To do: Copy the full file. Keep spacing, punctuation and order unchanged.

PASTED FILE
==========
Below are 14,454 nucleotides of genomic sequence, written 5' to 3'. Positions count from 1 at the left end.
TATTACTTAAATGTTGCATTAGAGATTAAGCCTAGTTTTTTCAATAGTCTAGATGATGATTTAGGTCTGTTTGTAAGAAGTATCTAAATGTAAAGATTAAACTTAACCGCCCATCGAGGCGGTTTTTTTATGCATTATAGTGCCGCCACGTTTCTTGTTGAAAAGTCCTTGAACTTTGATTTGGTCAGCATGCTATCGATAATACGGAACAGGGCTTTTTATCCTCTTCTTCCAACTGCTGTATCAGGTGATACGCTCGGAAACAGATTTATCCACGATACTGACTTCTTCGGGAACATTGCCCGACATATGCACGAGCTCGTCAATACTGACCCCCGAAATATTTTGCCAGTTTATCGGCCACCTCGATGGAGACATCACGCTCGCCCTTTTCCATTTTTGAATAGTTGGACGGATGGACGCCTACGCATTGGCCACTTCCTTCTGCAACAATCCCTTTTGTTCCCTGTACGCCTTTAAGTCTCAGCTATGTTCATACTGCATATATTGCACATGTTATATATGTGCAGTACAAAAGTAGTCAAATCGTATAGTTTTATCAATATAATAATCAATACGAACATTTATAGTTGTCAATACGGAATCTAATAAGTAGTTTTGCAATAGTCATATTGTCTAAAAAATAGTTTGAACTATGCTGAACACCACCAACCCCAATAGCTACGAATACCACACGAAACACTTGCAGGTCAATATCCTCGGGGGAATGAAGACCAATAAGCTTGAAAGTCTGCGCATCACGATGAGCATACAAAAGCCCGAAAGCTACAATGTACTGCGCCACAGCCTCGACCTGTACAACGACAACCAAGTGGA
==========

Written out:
Below are 14,454 nucleotides of genomic sequence, written 5' to 3'. Positions count from 1 at the left end.
TATTACTTAAATGTTGCATTAGAGATTAAGCCTAGTTTTTTCAATAGTCTAGATGATGATTTAGGTCTGTTTGTAAGAAGTATCTAAATGTAAAGATTAAACTTAACCGCCCATCGAGGCGGTTTTTTTATGCATTATAGTGCCGCCACGTTTCTTGTTGAAAAGTCCTTGAACTTTGATTTGGTCAGCATGCTATCGATAATACGGAACAGGGCTTTTTATCCTCTTCTTCCAACTGCTGTATCAGGTGATACGCTCGGAAACAGATTTATCCACGATACTGACTTCTTCGGGAACATTGCCCGACATATGCACGAGCTCGTCAATACTGACCCCCGAAATATTTTGCCAGTTTATCGGCCACCTCGATGGAGACATCACGCTCGCCCTTTTCCATTTTTGAATAGTTGGACGGATGGACGCCTACGCATTGGCCACTTCCTTCTGCAACAATCCCTTTTGTTCCCTGTACGCCTTTAAGTCTCAGCTATGTTCATACTGCATATATTGCACATGTTATATATGTGCAGTACAAAAGTAGTCAAATCGTATAGTTTTATCAATATAATAATCAATACGAACATTTATAGTTGTCAATACGGAATCTAATAAGTAGTTTTGCAATAGTCATATTGTCTAAAAAATAGTTTGAACTATGCTGAACACCACCAACCCCAATAGCTACGAATACCACACGAAACACTTGCAGGTCAATATCCTCGGGGGAATGAAGACCAATAAGCTTGAAAGTCTGCGCATCACGATGAGCATACAAAAGCCCGAAAGCTACAATGTACTGCGCCACAGCCTCGACCTGTACAACGACAACCAAGTGGA